Regency Intensive Dance Weekend 2019

It’s been two years since I last did a post covering the entirety of one of the Commonwealth Vintage Dancers’ annual Regency Intensive Dance Weekends. I thought this year would be a good year to bring back that tradition, so I made sure to capture moments throughout the weekend (or I helped friends make that goal happen!). So… prepare for a long post with lots of photos!

Saturday is a day full of dance classes. The name of the weekend does include the word ‘intensive’, right? The level of dancing achieved at this event is quite a step above a stand alone ball and I love how special that is. Here we are in the morning, learning the special steps that are particular to Regency dancing.

Saturday evening brings a ball to practice all the dance steps learned throughout the day. This year I decided to wear my red and gold 1813 evening gown and red and gold tiara with my red and gold reticule. I enjoy how well these different pieces coordinate with each other!

Amusingly, two other ladies were also wearing red and gold dresses. With cross fronts! Isn’t it neat how a description such as ‘red cross front short sleeve gown with gold trimming‘ can be the same but each dress is unique?

I find it pleasant to observe lovely clothing on elegant people during the course of ball. New dresses and accessories add a bit of excitement to a gathering! I enjoyed seeing this dress because I also have a dress made from the same Ikea curtain fabric.

Sunday morning we have more dance classes followed by a mixture of tea, promenade, and games in the afternoon. The activities have varied over the last seven years but we’ve always had an afternoon of non-dance fun incorporating at least a few of these activities each year. This year we started with a promenade. Thankfully we had good weather: a reasonable temperature with just a little bit of sun that accommodated pelisses, shawls, and spencers.

We ended on the town common and stopped for photos. Isn’t this one lovely?

On our return stroll, I might have become distracted by one of the historic houses owned by one of the museums in town… The property had a fabulous wrought iron fence that I insisted we take photos with. Lots of photos… These are just a few!

As you can see, I wore my 1815 tree gown, 1819 spencer, and 1815 bonnet. Plus, I finally made use of a muff I made back in 2012 at Dress U! The scale of this muff is generally for the 18th century so I really haven’t used it since I made it, but the color matched my accessories so well that I decided to wear it with this outfit and I love the result. It’s super cozy and warm and the cover is completely separate from the down stuffed pillow inside so that in theory I can make other covers for it someday. This lovely item is the result of a class I took with LadyDetalle. (She has an Etsy shop that often stocks muffs like this as well as many other beautiful and historically inclined goodies.)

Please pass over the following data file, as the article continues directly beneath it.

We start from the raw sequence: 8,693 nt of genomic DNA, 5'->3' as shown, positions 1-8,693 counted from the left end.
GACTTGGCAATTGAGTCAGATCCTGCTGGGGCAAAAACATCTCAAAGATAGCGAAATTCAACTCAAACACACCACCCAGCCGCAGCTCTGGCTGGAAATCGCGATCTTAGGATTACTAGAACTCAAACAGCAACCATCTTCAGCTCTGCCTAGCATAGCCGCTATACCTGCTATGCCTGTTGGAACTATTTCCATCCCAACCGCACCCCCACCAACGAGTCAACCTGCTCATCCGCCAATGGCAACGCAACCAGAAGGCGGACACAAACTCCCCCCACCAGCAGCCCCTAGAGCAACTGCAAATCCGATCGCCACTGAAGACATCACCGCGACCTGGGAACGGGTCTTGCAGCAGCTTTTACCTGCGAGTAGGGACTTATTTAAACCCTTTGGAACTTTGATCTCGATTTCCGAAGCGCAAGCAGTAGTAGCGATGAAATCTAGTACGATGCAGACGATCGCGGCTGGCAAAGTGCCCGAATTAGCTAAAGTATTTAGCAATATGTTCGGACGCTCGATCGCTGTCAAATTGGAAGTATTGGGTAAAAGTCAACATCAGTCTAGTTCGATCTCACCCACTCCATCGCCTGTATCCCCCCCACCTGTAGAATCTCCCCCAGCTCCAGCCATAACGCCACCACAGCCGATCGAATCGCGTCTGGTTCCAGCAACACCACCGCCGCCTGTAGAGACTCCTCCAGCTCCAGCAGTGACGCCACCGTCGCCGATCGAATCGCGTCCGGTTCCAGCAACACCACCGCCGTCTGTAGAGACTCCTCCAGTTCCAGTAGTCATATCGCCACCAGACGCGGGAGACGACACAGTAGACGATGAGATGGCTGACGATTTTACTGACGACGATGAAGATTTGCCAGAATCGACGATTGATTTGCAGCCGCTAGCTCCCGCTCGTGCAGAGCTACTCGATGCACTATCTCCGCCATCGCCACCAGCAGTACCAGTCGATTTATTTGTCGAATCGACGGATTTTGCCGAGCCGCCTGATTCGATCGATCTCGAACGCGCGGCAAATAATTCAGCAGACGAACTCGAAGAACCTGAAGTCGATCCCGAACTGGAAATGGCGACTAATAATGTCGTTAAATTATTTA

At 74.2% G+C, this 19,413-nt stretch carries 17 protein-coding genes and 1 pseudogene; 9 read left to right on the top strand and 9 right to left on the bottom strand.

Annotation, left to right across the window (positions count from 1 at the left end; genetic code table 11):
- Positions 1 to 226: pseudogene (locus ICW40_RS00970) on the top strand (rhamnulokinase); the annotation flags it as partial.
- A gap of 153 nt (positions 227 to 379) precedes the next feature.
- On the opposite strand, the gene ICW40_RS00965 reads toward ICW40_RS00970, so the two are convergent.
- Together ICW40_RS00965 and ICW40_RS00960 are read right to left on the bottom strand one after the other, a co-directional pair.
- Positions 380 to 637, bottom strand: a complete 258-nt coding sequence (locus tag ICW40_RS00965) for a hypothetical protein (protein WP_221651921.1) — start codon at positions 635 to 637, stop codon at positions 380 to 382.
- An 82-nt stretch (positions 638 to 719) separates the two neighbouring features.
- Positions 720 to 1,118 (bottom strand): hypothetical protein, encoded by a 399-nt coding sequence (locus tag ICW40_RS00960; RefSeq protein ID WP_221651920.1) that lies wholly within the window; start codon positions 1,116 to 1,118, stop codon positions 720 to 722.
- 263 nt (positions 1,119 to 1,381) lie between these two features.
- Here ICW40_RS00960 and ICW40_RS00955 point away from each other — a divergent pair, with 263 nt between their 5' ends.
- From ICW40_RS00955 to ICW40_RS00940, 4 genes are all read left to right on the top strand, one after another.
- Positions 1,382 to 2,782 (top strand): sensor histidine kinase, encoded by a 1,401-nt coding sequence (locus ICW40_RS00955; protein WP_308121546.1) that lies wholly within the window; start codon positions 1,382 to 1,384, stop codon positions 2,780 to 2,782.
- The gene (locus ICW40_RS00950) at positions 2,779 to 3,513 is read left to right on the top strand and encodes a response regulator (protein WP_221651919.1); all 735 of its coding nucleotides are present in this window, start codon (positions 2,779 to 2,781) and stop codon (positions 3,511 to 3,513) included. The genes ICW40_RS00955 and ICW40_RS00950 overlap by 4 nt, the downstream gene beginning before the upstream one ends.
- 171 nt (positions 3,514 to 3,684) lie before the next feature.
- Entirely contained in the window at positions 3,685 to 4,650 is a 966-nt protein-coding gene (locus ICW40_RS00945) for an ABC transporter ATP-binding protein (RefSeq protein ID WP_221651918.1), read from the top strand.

Back at the hall, tea was well underway. This year’s group really enjoyed chatting with each other and playing games. It was charming to observe such enjoyment.

Not too long after tea comes the grand ball across town. We have always started this ball with a reception that includes champagne sabering in a little park just near the hall.

Arriving back at the hall, guests are greeted with sparkling cider.

We took a few minutes out of the evening to document our clothing, as one does. I wore my 1817 Gold Stripe Duchess evening gown again (I just wore it in February as well), but with different accessories. I love how these accessories changed up the dress to have a different feel. This wearing included my 1819 purple hair flowers, purple shoe clips, the new necklace and earring set from the wearing of this dress in February that is from In The Long Run Designs and a white organza sash just like the green one I wore in February. The white really didn’t show on this dress except for a hint of fluff at the bow, but the two purple accessories stood out and of course the jewelry was sparkly and wonderful!

Purple and gold seemed to be a theme at this ball, just as red and gold was the night before! Raven of Plaid Petticoats had a new dress that fit the theme very well. She and lots of helping hands were working on the dress all weekend in order to finish it for the ball!

It’s quite grand, seeing everyone dressed in their Regency best for this ball. And I think many people are surprised by how well the dancing goes! It’s a special treat to have such advanced dancing.

This ball is always accompanied by lavish refreshments carefully arranged to impress.